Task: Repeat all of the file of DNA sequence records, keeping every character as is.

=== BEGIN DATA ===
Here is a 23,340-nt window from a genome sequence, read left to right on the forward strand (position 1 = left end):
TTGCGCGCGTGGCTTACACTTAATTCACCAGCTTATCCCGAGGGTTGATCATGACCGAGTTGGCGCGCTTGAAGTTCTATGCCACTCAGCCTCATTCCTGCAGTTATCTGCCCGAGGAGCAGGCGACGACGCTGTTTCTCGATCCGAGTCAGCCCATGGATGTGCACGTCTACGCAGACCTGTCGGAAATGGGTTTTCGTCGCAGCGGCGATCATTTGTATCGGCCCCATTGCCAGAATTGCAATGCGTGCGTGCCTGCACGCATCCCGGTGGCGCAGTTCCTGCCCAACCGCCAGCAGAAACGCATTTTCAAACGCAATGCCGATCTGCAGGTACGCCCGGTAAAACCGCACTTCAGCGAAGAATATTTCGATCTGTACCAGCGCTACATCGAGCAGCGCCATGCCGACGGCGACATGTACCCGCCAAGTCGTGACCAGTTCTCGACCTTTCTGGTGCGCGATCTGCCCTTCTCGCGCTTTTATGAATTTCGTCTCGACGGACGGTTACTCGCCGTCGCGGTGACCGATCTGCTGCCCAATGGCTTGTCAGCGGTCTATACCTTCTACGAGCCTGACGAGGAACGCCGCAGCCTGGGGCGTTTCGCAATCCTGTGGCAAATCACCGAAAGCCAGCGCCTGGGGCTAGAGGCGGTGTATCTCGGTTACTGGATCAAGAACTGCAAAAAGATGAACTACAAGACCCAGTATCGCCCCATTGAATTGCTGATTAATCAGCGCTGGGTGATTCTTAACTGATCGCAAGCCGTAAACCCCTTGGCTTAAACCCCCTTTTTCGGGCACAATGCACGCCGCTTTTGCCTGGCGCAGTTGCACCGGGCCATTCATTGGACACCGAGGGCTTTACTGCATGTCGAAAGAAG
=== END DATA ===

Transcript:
Here is a 23,340-nt window from a genome sequence, read left to right on the forward strand (position 1 = left end):
TTGCGCGCGTGGCTTACACTTAATTCACCAGCTTATCCCGAGGGTTGATCATGACCGAGTTGGCGCGCTTGAAGTTCTATGCCACTCAGCCTCATTCCTGCAGTTATCTGCCCGAGGAGCAGGCGACGACGCTGTTTCTCGATCCGAGTCAGCCCATGGATGTGCACGTCTACGCAGACCTGTCGGAAATGGGTTTTCGTCGCAGCGGCGATCATTTGTATCGGCCCCATTGCCAGAATTGCAATGCGTGCGTGCCTGCACGCATCCCGGTGGCGCAGTTCCTGCCCAACCGCCAGCAGAAACGCATTTTCAAACGCAATGCCGATCTGCAGGTACGCCCGGTAAAACCGCACTTCAGCGAAGAATATTTCGATCTGTACCAGCGCTACATCGAGCAGCGCCATGCCGACGGCGACATGTACCCGCCAAGTCGTGACCAGTTCTCGACCTTTCTGGTGCGCGATCTGCCCTTCTCGCGCTTTTATGAATTTCGTCTCGACGGACGGTTACTCGCCGTCGCGGTGACCGATCTGCTGCCCAATGGCTTGTCAGCGGTCTATACCTTCTACGAGCCTGACGAGGAACGCCGCAGCCTGGGGCGTTTCGCAATCCTGTGGCAAATCACCGAAAGCCAGCGCCTGGGGCTAGAGGCGGTGTATCTCGGTTACTGGATCAAGAACTGCAAAAAGATGAACTACAAGACCCAGTATCGCCCCATTGAATTGCTGATTAATCAGCGCTGGGTGATTCTTAACTGATCGCAAGCCGTAAACCCCTTGGCTTAAACCCCCTTTTTCGGGCACAATGCACGCCGCTTTTGCCTGGCGCAGTTGCACCGGGCCATTCATTGGACACCGAGGGCTTTACTGCATGTCGAAAGAAG